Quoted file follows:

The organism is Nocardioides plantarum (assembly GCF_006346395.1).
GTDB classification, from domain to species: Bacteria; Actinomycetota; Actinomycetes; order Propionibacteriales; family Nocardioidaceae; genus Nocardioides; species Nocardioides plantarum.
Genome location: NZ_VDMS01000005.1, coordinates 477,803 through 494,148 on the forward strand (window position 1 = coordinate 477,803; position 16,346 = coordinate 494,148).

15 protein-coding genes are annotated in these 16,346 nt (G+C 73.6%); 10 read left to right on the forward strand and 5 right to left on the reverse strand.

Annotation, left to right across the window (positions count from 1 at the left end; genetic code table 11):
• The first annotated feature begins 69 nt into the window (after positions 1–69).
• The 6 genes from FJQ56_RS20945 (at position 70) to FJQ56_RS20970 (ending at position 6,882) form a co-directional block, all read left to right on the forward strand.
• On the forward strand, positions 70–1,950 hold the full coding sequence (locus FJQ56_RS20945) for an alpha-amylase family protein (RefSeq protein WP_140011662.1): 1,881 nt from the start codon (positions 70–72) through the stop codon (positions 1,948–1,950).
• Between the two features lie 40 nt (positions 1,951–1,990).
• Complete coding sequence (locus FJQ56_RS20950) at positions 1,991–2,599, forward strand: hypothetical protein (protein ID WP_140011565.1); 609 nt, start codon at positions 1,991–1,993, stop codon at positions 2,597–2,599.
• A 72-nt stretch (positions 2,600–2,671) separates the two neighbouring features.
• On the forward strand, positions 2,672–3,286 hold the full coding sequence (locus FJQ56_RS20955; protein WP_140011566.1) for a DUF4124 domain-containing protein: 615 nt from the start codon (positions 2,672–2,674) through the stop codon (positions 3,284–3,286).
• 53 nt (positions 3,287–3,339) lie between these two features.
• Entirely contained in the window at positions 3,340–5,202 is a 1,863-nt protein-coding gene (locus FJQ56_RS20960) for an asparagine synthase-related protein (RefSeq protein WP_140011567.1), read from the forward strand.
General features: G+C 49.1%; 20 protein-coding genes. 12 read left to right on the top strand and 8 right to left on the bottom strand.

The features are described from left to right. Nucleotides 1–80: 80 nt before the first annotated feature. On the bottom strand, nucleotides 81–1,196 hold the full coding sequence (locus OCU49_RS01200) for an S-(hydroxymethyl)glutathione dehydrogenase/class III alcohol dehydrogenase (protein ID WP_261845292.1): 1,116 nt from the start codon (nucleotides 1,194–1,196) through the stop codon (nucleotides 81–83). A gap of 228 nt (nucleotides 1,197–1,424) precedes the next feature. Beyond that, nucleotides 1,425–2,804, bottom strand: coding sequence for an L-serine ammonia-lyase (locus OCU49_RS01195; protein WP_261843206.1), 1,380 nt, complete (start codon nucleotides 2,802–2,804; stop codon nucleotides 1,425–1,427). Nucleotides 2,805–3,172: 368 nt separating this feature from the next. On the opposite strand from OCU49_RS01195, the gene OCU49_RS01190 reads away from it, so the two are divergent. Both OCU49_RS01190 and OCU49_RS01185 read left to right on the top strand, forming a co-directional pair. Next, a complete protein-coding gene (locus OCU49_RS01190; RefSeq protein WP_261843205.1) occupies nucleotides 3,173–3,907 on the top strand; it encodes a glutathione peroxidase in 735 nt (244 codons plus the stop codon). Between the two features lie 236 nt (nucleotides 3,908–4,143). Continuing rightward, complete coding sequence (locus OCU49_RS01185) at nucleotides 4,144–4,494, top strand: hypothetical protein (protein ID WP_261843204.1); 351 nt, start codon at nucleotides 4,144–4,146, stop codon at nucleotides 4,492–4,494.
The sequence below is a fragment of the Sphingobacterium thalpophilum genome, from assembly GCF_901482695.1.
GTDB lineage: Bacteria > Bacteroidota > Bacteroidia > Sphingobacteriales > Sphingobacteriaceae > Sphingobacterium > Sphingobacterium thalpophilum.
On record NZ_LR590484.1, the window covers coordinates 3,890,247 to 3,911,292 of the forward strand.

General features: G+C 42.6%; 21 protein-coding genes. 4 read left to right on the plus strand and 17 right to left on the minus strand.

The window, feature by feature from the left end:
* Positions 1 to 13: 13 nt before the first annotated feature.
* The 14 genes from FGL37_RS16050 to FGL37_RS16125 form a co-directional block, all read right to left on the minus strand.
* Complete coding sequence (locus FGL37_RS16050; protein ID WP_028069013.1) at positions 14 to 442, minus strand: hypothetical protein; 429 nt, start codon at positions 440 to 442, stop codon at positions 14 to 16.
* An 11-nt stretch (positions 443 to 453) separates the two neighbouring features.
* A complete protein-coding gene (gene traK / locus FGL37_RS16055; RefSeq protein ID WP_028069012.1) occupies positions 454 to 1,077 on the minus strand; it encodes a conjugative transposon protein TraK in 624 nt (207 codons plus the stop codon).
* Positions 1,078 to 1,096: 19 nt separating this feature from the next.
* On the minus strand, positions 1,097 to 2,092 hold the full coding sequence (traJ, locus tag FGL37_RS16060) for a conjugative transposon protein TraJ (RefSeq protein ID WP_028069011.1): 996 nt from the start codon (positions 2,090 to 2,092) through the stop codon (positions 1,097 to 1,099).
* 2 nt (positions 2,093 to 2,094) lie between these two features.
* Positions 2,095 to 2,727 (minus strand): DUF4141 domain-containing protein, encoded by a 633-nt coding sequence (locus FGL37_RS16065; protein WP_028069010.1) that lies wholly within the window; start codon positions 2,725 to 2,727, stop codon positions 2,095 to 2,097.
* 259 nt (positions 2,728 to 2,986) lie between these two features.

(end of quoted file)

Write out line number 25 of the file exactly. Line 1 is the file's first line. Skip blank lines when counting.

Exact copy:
* An 11-nt stretch (positions 443 to 453) separates the two neighbouring features.